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Is it possible to limit a text length to "n" lines using CSS (or cut it when overflows vertically).

text-overflow: ellipsis; only works for 1 line text.

original text:

Ultrices natoque mus mattis, aliquam, cras in pellentesque
tincidunt elit purus lectus, vel ut aliquet, elementum nunc
nunc rhoncus placerat urna! Sit est sed! Ut penatibus turpis
mus tincidunt! Dapibus sed aenean, magna sagittis, lorem velit

wanted output (2 lines):

Ultrices natoque mus mattis, aliquam, cras in pellentesque
tincidunt elit purus lectus, vel ut aliquet, elementum...

share|improve this question
Just a note: text-overflow ellipsis isn't supported on Firefox, see – Joril Jan 12 '11 at 11:11
seems someone got away by doing it with just css – Gaurav Shah Nov 16 '12 at 12:28
doesn't work on IE10. It works on 11. – user2060451 Apr 21 '14 at 7:10
@GauravShah Thank you. It works on IE10 as well. Most of the solutions here are not cross browser. – user2060451 Apr 21 '14 at 7:17
up vote 4 down vote accepted

CSS3 Vertical ellipsis


<div class="box">
        <div class="text">
Lorem ipsum dolor sit amet, consectetur adipiscing elit. Aliquam consectetur venenatis blandit. Praesent vehicula, libero non pretium vulputate, lacus arcu facilisis lectus, sed feugiat tellus nulla eu dolor. Nulla porta bibendum lectus quis euismod. Aliquam volutpat ultricies porttitor. Cras risus nisi, accumsan vel cursus ut, sollicitudin vitae dolor. Fusce scelerisque eleifend lectus in bibendum. Suspendisse lacinia egestas felis a volutpat.


       body {
        padding:                     20px;

    .box {
        position:                   relative;
        font-family:                sans-serif;
        display:                    block;
        width:                      244px;
        height:                     7em;
        overflow:                   hidden;
    .box .text {
        color:                      #333;
        padding:                    20px;
        width:                      204px;
        overflow:                   hidden;
        background:                 #E0E0E0;
        font-size:                  .95em;
        line-height:                1;
        text-align:                 justify;

    .box .text:after {
        content:                    ' ';
        position:                   absolute;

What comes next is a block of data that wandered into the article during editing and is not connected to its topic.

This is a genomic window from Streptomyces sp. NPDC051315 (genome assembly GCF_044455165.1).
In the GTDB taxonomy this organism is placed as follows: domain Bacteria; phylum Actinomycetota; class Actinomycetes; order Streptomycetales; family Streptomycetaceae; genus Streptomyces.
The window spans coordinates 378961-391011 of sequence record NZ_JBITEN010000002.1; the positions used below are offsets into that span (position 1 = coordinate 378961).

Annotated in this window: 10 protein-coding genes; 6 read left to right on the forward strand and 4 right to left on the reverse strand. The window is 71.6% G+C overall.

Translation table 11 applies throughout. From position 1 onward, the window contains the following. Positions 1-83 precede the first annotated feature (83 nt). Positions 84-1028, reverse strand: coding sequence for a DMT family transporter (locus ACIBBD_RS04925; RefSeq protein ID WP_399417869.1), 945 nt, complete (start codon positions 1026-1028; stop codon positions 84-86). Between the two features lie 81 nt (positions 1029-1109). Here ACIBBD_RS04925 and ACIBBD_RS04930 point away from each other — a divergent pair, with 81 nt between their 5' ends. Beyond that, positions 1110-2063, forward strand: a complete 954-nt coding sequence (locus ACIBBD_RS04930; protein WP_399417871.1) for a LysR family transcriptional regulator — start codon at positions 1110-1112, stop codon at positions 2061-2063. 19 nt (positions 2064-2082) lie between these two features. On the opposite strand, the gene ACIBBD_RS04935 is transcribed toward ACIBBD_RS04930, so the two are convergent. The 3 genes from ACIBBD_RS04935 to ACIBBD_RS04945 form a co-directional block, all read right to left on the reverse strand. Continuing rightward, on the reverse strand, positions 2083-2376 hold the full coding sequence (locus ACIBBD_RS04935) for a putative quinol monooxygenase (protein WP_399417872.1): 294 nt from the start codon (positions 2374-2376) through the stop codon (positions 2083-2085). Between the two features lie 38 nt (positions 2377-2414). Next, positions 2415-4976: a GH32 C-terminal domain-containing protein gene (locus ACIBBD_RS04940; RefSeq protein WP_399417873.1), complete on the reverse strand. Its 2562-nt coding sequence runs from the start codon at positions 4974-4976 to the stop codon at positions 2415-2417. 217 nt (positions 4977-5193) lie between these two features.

display:                    block;
        width:                      100%;
        height:                     1em;
        bottom:                     0px;
        left:                       0px;
        background:                 #E0E0E0;

    .box .text:before {
        content:                    '...';
        text-align:                 right;
        position:                   absolute;
        display:                    block;
        width:                      2em;
        height:                     1em;
        bottom:                     1em;
        right:                      20px;
background: -moz-linear-gradient(left,  rgba(224,224,224,0) 0%, rgba(224,224,224,1) 38%, rgba(224,224,224,1) 99%);
background: -webkit-gradient(linear, left top, right top, color-stop(0%,rgba(224,224,224,0)), color-stop(38%,rgba(224,224,224,1)), color-stop(99%,rgba(224,224,224,1)));
background: -webkit-linear-gradient(left,  rgba(224,224,224,0) 0%,rgba(224,224,224,1) 38%,rgba(224,224,224,1) 99%);
background: -o-linear-gradient(left,  rgba(224,224,224,0) 0%,rgba(224,224,224,1) 38%,rgba(224,224,224,1) 99%);
background: -ms-linear-gradient(left,  rgba(224,224,224,0) 0%,rgba(224,224,224,1) 38%,rgba(224,224,224,1) 99%);
background: linear-gradient(to right,  rgba(224,224,224,0) 0%,rgba(224,224,224,1) 38%,rgba(224,224,224,1) 99%);
filter: progid:DXImageTransform.Microsoft.gradient( startColorstr='#00e0e0e0', endColorstr='#e0e0e0',GradientType=1 );
share|improve this answer
Why all these magic numbers? 204px, 244px, 7em, .95em. This problem needs generic solution – Eugene Xa May 14 '13 at 19:55
Generic solution is the max-lines property, but it's yet to be implemented. I think there's a line-clamp in webkit that does the same. – Z J Rollyson Jul 23 '13 at 20:30
Ugly confusing answer, not real solution. – Pointer Null Dec 19 '13 at 23:02
This leaves an ellipsis there all the time, even when the text is short; not an answer, or at least, not practically useful except in very limited circumstances. – Lawrence Dol Apr 18 '14 at 23:58
I try to delete this answer but since is accepted as answer I can't delete it, sorry. I'm with you guys, this is not the solution. – microbians Mar 18 '15 at 13:23

There is a way, but it is webkit-only. However, when you combine this with line-height: X, and max-height: X*N, it will also work in other browsers, just without ellipses.

.giveMeEllipsis {
   overflow: hidden;
   text-overflow: ellipsis;
   display: -webkit-box;
   -webkit-box-orient: vertical;
   -webkit-line-clamp: N; /* number of lines to show */
   line-height: X;        /* fallback */
   max-height: X*N;       /* fallback */


share|improve this answer
this seems to work for some cases, but it's too much of black magic involved there – Matus Nov 15 '13 at 14:05